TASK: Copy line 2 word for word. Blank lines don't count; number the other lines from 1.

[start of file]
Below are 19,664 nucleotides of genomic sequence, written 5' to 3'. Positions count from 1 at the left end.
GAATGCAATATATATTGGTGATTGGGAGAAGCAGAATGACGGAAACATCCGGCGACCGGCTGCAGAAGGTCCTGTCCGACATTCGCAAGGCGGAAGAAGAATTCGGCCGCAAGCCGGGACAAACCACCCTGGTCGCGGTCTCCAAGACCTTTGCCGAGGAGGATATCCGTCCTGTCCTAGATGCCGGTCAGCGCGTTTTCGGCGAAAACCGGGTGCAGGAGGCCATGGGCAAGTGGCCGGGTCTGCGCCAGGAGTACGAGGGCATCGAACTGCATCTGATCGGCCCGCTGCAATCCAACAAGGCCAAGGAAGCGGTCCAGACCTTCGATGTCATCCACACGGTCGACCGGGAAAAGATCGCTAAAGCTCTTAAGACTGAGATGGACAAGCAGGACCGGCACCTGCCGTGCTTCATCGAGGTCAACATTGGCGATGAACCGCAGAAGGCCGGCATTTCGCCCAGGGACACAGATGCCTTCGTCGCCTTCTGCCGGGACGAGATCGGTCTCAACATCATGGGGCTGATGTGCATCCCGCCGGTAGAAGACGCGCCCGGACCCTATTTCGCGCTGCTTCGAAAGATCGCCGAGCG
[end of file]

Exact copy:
GAATGCAATATATATTGGTGATTGGGAGAAGCAGAATGACGGAAACATCCGGCGACCGGCTGCAGAAGGTCCTGTCCGACATTCGCAAGGCGGAAGAAGAATTCGGCCGCAAGCCGGGACAAACCACCCTGGTCGCGGTCTCCAAGACCTTTGCCGAGGAGGATATCCGTCCTGTCCTAGATGCCGGTCAGCGCGTTTTCGGCGAAAACCGGGTGCAGGAGGCCATGGGCAAGTGGCCGGGTCTGCGCCAGGAGTACGAGGGCATCGAACTGCATCTGATCGGCCCGCTGCAATCCAACAAGGCCAAGGAAGCGGTCCAGACCTTCGATGTCATCCACACGGTCGACCGGGAAAAGATCGCTAAAGCTCTTAAGACTGAGATGGACAAGCAGGACCGGCACCTGCCGTGCTTCATCGAGGTCAACATTGGCGATGAACCGCAGAAGGCCGGCATTTCGCCCAGGGACACAGATGCCTTCGTCGCCTTCTGCCGGGACGAGATCGGTCTCAACATCATGGGGCTGATGTGCATCCCGCCGGTAGAAGACGCGCCCGGACCCTATTTCGCGCTGCTTCGAAAGATCGCCGAGCG